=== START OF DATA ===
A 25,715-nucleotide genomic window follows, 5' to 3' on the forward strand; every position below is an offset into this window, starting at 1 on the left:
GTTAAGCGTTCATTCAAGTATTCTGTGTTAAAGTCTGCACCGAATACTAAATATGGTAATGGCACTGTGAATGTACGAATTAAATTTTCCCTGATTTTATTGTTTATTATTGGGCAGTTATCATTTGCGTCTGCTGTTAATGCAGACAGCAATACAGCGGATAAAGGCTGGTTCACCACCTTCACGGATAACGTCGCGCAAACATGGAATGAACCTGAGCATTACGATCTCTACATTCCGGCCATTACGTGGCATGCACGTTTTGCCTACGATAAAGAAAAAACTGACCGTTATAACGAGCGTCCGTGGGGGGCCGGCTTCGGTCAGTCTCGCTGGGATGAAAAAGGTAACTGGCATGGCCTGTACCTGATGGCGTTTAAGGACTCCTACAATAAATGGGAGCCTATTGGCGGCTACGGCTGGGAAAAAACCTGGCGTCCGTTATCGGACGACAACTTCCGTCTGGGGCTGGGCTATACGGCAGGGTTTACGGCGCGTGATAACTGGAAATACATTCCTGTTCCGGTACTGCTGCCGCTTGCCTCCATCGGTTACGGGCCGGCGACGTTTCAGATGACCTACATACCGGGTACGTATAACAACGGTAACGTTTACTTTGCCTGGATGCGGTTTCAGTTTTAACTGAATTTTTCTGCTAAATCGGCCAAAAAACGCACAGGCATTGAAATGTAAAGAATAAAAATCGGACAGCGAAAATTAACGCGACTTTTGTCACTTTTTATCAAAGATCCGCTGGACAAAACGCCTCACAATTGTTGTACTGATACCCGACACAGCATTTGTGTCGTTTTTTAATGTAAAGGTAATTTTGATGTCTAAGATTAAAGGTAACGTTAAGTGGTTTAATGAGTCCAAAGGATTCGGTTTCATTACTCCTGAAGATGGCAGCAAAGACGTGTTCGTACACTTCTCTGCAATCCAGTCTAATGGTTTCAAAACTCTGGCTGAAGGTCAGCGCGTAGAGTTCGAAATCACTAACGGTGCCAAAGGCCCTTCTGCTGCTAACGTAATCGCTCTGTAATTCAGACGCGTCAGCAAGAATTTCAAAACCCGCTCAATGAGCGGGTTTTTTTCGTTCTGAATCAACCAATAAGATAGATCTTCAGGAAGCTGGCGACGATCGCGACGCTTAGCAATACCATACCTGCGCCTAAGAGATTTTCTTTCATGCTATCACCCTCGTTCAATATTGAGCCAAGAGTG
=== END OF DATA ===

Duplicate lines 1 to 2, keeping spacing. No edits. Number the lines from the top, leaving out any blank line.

A 25,715-nucleotide genomic window follows, 5' to 3' on the forward strand; every position below is an offset into this window, starting at 1 on the left:
GTTAAGCGTTCATTCAAGTATTCTGTGTTAAAGTCTGCACCGAATACTAAATATGGTAATGGCACTGTGAATGTACGAATTAAATTTTCCCTGATTTTATTGTTTATTATTGGGCAGTTATCATTTGCGTCTGCTGTTAATGCAGACAGCAATACAGCGGATAAAGGCTGGTTCACCACCTTCACGGATAACGTCGCGCAAACATGGAATGAACCTGAGCATTACGATCTCTACATTCCGGCCATTACGTGGCATGCACGTTTTGCCTACGATAAAGAAAAAACTGACCGTTATAACGAGCGTCCGTGGGGGGCCGGCTTCGGTCAGTCTCGCTGGGATGAAAAAGGTAACTGGCATGGCCTGTACCTGATGGCGTTTAAGGACTCCTACAATAAATGGGAGCCTATTGGCGGCTACGGCTGGGAAAAAACCTGGCGTCCGTTATCGGACGACAACTTCCGTCTGGGGCTGGGCTATACGGCAGGGTTTACGGCGCGTGATAACTGGAAATACATTCCTGTTCCGGTACTGCTGCCGCTTGCCTCCATCGGTTACGGGCCGGCGACGTTTCAGATGACCTACATACCGGGTACGTATAACAACGGTAACGTTTACTTTGCCTGGATGCGGTTTCAGTTTTAACTGAATTTTTCTGCTAAATCGGCCAAAAAACGCACAGGCATTGAAATGTAAAGAATAAAAATCGGACAGCGAAAATTAACGCGACTTTTGTCACTTTTTATCAAAGATCCGCTGGACAAAACGCCTCACAATTGTTGTACTGATACCCGACACAGCATTTGTGTCGTTTTTTAATGTAAAGGTAATTTTGATGTCTAAGATTAAAGGTAACGTTAAGTGGTTTAATGAGTCCAAAGGATTCGGTTTCATTACTCCTGAAGATGGCAGCAAAGACGTGTTCGTACACTTCTCTGCAATCCAGTCTAATGGTTTCAAAACTCTGGCTGAAGGTCAGCGCGTAGAGTTCGAAATCACTAACGGTGCCAAAGGCCCTTCTGCTGCTAACGTAATCGCTCTGTAATTCAGACGCGTCAGCAAGAATTTCAAAACCCGCTCAATGAGCGGGTTTTTTTCGTTCTGAATCAACCAATAAGATAGATCTTCAGGAAGCTGGCGACGATCGCGACGCTTAGCAATACCATACCTGCGCCTAAGAGATTTTCTTTCATGCTATCACCCTCGTTCAATATTGAGCCAAGAGTG